Home and Identity in Nineteenth-Century Literary London (Edinburgh Critical Studies in Victorian Culture) (Paperback)
Explores radical designs for the home in the nineteenth-century metropolis and the texts that shaped them
- Uncovers a series of innovative housing designs that emerged in response to London's rapid growth and expansion throughout the nineteenth century
- Brings together the writing of prominent authors such as Charles Dickens and George Gissing with understudied novels and essays to examine the lively literary engagement with new models of urban housing
- Focuses on the ways that these new homes provided material and creative space for thinking through the relationship between home and identity
- Identifies ways in which we might learn from the creative responses to the nineteenth-century housing crisis
This book brings together a range of new models for modern living that emerged in response to social and economic changes in nineteenth-century London, and the literature that gave expression to their novelty. It examines visual and literary representations to explain how these innovations in housing forged opportunities for refashioning definitions of home and identity. Robertson offers readers a new blueprint for understanding the ways in which novels imaginatively and materially produce the city's built environment.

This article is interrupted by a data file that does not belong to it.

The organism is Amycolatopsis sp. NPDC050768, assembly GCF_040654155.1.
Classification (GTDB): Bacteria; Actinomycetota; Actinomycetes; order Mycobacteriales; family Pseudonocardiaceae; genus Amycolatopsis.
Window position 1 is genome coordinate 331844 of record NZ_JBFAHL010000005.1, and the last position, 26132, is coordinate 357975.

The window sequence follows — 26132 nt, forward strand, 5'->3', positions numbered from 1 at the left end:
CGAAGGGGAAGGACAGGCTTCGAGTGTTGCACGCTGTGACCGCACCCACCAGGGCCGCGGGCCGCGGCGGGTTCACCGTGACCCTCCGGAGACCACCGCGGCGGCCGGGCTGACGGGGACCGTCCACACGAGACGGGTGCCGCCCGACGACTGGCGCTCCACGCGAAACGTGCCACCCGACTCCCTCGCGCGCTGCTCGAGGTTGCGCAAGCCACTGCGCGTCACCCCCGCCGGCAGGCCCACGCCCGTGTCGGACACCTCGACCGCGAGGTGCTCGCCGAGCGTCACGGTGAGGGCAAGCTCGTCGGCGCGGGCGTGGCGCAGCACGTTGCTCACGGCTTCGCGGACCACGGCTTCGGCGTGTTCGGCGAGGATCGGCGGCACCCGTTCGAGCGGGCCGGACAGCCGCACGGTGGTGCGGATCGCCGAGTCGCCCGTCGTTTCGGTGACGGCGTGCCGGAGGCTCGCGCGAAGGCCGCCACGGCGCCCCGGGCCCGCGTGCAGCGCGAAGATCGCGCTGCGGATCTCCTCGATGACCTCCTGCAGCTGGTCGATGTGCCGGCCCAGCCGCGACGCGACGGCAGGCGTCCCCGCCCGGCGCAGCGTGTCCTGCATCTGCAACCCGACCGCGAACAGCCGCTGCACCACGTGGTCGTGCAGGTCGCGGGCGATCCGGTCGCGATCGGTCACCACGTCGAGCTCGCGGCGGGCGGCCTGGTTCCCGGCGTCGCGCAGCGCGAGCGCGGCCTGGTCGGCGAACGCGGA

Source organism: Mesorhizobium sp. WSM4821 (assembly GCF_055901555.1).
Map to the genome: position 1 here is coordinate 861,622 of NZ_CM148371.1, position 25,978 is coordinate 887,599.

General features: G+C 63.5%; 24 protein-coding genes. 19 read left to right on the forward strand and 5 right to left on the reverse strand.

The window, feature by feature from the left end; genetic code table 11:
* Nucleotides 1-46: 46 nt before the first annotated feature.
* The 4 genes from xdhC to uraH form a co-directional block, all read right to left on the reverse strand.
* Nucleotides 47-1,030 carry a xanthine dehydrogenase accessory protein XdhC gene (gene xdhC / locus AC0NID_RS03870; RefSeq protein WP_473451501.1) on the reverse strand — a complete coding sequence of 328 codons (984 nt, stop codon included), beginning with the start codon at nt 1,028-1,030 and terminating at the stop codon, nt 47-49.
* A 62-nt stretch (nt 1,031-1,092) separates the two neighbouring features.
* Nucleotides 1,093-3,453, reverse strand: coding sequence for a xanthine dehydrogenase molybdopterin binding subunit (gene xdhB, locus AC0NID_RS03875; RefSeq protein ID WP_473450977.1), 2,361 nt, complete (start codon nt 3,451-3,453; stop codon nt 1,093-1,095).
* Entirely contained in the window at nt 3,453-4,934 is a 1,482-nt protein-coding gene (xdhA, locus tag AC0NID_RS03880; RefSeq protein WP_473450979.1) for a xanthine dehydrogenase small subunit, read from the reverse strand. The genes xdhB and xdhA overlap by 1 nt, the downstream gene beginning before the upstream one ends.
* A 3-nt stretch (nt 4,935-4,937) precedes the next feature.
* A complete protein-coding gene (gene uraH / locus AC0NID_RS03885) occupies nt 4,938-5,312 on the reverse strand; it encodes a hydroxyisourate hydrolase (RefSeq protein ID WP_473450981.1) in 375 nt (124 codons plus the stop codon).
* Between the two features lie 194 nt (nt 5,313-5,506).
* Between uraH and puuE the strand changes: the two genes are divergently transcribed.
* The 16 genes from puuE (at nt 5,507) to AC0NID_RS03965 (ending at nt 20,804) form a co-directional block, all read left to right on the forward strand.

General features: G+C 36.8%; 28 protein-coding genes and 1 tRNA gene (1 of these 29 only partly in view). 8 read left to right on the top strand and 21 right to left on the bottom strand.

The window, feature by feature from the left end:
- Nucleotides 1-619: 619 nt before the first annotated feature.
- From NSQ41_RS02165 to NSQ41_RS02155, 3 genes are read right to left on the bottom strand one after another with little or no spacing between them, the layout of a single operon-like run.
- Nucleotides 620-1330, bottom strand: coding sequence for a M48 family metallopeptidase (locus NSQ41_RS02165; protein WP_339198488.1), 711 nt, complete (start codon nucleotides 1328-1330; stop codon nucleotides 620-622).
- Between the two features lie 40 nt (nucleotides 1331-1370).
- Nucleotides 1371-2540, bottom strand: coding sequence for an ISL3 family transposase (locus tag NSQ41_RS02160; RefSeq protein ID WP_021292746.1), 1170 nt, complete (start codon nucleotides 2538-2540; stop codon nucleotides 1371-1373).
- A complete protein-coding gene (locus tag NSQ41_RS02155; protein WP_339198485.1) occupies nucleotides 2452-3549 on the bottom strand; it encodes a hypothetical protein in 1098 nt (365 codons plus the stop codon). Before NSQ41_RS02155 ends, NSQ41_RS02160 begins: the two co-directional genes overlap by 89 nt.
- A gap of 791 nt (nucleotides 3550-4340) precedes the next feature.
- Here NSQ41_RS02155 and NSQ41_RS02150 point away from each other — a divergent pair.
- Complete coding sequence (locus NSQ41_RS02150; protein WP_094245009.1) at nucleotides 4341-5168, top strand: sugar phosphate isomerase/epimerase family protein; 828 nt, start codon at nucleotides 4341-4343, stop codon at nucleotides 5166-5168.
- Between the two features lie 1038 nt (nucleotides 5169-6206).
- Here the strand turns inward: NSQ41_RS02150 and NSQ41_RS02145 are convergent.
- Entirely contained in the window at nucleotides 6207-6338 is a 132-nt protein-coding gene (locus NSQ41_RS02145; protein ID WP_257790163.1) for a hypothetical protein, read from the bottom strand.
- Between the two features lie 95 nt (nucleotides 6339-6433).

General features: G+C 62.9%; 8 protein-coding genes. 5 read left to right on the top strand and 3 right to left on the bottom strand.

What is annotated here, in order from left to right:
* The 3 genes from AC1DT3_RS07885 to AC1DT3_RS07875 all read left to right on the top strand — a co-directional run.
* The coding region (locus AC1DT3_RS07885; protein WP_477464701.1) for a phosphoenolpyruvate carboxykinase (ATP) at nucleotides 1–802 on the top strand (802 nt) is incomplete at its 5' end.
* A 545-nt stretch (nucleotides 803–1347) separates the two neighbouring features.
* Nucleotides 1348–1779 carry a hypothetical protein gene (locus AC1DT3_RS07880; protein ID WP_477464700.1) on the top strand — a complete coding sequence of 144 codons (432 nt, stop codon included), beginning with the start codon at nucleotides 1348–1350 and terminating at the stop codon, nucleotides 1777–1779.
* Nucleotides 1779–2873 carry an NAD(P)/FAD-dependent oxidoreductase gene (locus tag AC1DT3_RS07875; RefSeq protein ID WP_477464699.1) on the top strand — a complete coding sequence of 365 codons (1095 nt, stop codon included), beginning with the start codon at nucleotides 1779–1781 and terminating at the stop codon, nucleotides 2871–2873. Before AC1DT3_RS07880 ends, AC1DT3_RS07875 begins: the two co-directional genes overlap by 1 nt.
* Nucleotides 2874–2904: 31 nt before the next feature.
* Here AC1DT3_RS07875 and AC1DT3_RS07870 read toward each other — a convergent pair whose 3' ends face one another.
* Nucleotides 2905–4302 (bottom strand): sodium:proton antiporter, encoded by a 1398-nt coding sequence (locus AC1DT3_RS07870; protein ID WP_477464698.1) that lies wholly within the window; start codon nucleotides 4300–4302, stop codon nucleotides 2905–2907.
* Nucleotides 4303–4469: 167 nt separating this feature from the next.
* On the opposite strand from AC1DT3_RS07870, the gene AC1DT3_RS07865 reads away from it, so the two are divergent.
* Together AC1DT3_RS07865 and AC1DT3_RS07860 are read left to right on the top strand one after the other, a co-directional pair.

Lisa C. Robertson is Lecturer in Women's and Gender Studies at Acadia University in Wolfville, Nova Scotia. She is co-editor of Margaret Harkness: Writing Social Engagement, 1880-1921 (MUP, 2019).